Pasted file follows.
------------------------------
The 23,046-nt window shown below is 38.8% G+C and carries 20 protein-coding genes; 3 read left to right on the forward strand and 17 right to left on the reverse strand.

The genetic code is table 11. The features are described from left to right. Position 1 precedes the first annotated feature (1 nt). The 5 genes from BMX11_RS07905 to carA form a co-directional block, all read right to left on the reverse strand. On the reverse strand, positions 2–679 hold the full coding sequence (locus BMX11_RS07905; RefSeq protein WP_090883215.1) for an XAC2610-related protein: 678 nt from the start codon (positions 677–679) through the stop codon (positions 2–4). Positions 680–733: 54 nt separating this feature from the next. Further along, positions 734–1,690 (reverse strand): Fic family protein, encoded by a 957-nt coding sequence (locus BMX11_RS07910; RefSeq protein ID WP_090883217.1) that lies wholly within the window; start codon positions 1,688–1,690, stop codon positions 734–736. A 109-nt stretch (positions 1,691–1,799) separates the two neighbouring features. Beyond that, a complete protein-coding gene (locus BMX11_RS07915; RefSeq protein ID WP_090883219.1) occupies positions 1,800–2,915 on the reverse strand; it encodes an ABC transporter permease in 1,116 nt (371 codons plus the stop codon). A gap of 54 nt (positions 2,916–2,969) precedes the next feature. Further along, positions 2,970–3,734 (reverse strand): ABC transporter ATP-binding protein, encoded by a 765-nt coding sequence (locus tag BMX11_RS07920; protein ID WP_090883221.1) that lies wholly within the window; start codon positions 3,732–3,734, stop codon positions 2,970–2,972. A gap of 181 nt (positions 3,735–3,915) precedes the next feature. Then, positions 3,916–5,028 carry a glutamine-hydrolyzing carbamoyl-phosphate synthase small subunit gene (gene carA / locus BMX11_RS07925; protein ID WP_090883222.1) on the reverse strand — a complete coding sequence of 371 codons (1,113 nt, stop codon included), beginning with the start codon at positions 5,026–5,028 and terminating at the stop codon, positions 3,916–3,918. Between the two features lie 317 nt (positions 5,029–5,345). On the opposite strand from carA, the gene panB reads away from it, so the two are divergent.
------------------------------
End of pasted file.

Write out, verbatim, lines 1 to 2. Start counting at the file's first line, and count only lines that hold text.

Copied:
The 23,046-nt window shown below is 38.8% G+C and carries 20 protein-coding genes; 3 read left to right on the forward strand and 17 right to left on the reverse strand.

The genetic code is table 11. The features are described from left to right. Position 1 precedes the first annotated feature (1 nt). The 5 genes from BMX11_RS07905 to carA form a co-directional block, all read right to left on the reverse strand. On the reverse strand, positions 2–679 hold the full coding sequence (locus BMX11_RS07905; RefSeq protein WP_090883215.1) for an XAC2610-related protein: 678 nt from the start codon (positions 677–679) through the stop codon (positions 2–4). Positions 680–733: 54 nt separating this feature from the next. Further along, positions 734–1,690 (reverse strand): Fic family protein, encoded by a 957-nt coding sequence (locus BMX11_RS07910; RefSeq protein ID WP_090883217.1) that lies wholly within the window; start codon positions 1,688–1,690, stop codon positions 734–736. A 109-nt stretch (positions 1,691–1,799) separates the two neighbouring features. Beyond that, a complete protein-coding gene (locus BMX11_RS07915; RefSeq protein ID WP_090883219.1) occupies positions 1,800–2,915 on the reverse strand; it encodes an ABC transporter permease in 1,116 nt (371 codons plus the stop codon). A gap of 54 nt (positions 2,916–2,969) precedes the next feature. Further along, positions 2,970–3,734 (reverse strand): ABC transporter ATP-binding protein, encoded by a 765-nt coding sequence (locus tag BMX11_RS07920; protein ID WP_090883221.1) that lies wholly within the window; start codon positions 3,732–3,734, stop codon positions 2,970–2,972. A gap of 181 nt (positions 3,735–3,915) precedes the next feature. Then, positions 3,916–5,028 carry a glutamine-hydrolyzing carbamoyl-phosphate synthase small subunit gene (gene carA / locus BMX11_RS07925; protein ID WP_090883222.1) on the reverse strand — a complete coding sequence of 371 codons (1,113 nt, stop codon included), beginning with the start codon at positions 5,026–5,028 and terminating at the stop codon, positions 3,916–3,918. Between the two features lie 317 nt (positions 5,029–5,345). On the opposite strand from carA, the gene panB reads away from it, so the two are divergent.